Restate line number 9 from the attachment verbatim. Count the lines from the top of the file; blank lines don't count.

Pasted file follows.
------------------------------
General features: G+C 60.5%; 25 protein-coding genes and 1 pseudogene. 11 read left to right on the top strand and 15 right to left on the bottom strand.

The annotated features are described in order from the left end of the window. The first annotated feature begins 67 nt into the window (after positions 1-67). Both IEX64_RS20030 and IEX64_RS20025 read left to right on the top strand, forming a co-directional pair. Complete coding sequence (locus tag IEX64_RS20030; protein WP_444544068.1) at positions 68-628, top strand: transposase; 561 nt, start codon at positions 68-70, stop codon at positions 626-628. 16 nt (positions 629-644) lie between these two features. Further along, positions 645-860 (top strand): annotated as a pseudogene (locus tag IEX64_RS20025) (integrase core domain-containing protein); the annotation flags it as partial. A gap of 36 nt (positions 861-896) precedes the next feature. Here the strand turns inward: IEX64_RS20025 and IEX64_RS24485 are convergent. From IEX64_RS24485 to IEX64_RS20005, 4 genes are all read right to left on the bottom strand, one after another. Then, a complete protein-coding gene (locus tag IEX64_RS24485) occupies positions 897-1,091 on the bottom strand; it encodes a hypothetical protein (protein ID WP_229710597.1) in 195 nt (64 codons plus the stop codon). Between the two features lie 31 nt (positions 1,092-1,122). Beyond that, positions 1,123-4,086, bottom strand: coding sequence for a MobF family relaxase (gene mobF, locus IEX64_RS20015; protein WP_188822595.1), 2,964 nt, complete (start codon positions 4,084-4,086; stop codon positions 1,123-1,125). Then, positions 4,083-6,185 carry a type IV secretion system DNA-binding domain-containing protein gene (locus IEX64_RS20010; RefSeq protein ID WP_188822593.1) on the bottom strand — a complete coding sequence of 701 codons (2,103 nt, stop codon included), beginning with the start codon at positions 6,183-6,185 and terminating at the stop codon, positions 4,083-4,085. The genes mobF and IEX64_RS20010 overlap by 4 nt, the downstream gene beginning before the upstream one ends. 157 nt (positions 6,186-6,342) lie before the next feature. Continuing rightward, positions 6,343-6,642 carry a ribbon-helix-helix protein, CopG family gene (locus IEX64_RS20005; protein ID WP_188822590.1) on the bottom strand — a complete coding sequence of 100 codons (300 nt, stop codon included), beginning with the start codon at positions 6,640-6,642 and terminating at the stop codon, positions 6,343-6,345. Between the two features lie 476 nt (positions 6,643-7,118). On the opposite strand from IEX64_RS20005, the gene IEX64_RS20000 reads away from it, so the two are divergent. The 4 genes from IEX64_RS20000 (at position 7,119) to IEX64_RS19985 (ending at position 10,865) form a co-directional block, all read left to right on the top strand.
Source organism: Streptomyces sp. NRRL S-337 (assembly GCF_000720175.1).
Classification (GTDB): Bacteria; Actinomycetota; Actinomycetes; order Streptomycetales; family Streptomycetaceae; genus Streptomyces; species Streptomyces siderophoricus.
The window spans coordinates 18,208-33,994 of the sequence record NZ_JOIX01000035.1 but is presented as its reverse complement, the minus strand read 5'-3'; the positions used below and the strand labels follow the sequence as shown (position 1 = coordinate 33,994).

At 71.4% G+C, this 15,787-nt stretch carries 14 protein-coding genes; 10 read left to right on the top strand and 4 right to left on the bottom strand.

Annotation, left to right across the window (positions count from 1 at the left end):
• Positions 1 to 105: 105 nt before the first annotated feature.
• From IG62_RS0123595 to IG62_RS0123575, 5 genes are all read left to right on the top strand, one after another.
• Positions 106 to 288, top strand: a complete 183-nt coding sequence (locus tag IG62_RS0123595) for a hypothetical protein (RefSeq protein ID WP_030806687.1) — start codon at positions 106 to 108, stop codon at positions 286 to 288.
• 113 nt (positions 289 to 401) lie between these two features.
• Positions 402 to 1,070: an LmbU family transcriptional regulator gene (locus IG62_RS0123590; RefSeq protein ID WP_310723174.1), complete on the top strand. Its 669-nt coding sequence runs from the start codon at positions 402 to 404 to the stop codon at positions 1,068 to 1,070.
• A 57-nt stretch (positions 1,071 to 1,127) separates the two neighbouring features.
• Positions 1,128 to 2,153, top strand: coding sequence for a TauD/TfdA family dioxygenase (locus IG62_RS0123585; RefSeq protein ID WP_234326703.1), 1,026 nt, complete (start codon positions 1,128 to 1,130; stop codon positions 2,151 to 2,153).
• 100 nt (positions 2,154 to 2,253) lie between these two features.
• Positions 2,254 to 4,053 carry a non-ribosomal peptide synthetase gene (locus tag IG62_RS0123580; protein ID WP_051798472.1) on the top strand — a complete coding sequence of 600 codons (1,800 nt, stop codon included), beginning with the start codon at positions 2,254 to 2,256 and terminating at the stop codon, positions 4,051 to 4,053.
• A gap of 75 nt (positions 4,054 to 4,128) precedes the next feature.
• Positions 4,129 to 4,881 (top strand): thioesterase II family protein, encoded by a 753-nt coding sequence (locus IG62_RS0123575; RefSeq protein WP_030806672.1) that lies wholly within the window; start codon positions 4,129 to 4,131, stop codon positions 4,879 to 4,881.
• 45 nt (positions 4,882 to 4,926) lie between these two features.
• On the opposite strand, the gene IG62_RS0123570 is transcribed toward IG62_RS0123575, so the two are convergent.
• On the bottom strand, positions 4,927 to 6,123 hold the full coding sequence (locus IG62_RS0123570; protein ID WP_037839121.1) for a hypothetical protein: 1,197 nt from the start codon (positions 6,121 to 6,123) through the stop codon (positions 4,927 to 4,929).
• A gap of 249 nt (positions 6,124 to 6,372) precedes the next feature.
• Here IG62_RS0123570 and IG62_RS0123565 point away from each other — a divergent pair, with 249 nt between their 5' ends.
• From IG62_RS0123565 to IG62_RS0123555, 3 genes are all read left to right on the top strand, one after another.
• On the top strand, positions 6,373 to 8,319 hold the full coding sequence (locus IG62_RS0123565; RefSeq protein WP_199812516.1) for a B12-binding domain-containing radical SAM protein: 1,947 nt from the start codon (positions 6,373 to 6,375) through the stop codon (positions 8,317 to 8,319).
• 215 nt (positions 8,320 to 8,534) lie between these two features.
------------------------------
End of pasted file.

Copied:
• From IG62_RS0123595 to IG62_RS0123575, 5 genes are all read left to right on the top strand, one after another.